Reports that Fox and Simon Cowell have already decided the judges for The X Factor's American edition are premature, according to Cowell, who created the British singing competition and will serve as the new U.S. version's lead judge when it debuts this fall.   

"I'm not going to say today... who we are going to confirm or who we're not going to confirm, because the truth is, we honestly haven't made our mind up yet," Cowell told reporters during a Monday conference call.
"We're talking to a number of people and then I'd expect to make an announcement, I would say, within three to four weeks, or it might be a bit longer. I'm not sure as to who the panel are going to be."

However, Cowell did discuss the possibility of reuniting with fellow former American Idol judge Paula Abdul on The X Factor's judging panel.

"I am actually a fan of Paula and it is quite unusual when you work with somebody for as long as I did with Paula, that we were friends on the show I'd say about 80% percent of the time and then interestingly afterwards, we'd been in regular contact. So, I'm a big fan of hers," Cowell said.

Cowell also noted that availability and commitment will be key to determining The X Factor's judges, as unlike American Idol, the new show will require its judges to mentor and work with the contestants on a near-daily basis.

"I think it comes down to who I think is interesting, but the most important criteria I think for this show is the commitment and the expertise each person offers. Because on this show, when you reach the live part of the shows, each judge is going to mentor three finalists each, and that means you got to work with them up to five or six days a week," Cowell told reporters. 

"So, I'd need to find somebody who's willing to make that commitment because it is hard work, because you are deciding on all of their material, how they're going to perform on the night, you're going to have a relationship with them, and I also think it's really really important for me that I got people I can trust in terms of their expertise -- their gut feeling -- and that's why it's a difficult decision when you're putting a team around you."

Cowell added that in addition to working work well with the contestants, the judges must also have a strong desire to compete against and challenge each other.

"I also think it's important on a show like this that you got people who are very competitive with each other, because essentially, the judges are taking part in this competition as well as the competitors. You want somebody who is competitive... It also helps if they're cute," Cowell noted.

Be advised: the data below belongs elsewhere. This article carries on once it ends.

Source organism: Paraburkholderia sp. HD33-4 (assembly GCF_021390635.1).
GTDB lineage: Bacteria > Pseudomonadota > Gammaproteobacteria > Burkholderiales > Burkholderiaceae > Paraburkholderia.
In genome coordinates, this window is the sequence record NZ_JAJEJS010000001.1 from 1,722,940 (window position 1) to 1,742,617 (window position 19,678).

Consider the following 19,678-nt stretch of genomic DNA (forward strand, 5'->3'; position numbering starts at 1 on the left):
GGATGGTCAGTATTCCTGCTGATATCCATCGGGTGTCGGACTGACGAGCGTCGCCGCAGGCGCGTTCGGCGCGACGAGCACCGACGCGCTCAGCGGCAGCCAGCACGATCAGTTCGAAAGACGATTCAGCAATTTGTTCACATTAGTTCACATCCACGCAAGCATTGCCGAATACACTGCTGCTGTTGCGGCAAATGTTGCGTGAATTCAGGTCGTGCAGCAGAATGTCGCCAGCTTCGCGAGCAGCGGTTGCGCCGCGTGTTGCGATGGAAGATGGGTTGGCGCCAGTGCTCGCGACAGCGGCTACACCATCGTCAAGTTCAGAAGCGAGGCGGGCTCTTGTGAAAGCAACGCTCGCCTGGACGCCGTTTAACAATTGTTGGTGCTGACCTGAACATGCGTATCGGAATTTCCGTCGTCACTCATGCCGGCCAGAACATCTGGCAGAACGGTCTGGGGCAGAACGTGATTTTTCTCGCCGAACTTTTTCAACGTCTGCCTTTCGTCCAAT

While The X Factor creator said "it's impossible to predict" how the British format will fare with American viewers, he feels there is a key to making the show successful.

"The most important thing is I know that you got to make a show which is different to what your competitors are doing. It has to be well made, it has to be controversial, interesting, and if the U.S. show has some of the same qualities as what we've done in the UK, then I think it could do really really well," Cowell told reporters.

However, Cowell acknowledged that even producing a great show won't guarantee that it will be a ratings success.
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"I've learned never take anything for granted and I kind of feel at the moment like I did when we were launching American Idol. I was excited about the show. I was excited about the prospects, but I hadn't got a clue whether it was going to be a hit or whether we were going to be kicked out of the country after three weeks," Cowell told reporters.

"All you can do, which I'm going to do, is you give it 110% percent effort and I'll do everything I can to make it the best show I possibly can, and then you hope that viewers like it."

In addition, Cowell also clarified that unlike some other reality competitions -- including his own America's Got Talent competition, which offers a million-dollar prize that is paid as an annual annuity over 40 years or a lumpsum payment which is much less -- The X Factor's just-announced $5 million prize will be a legitimate $5 million.

"Just to be clear, this is not a dressed-up $5 million, this is a guaranteed $5 million payable to the winner -- the recording costs, the marketing costs, the video costs are completely separate from that.  It will be paid over five years, $1 million a year for five years," he told reporters.

"And on top of the Sony label getting behind the artist, we will also be offering support -- financial [advisement] support -- for the winner [because] they now have to invest their money, look after their money, because that's a lot of cash."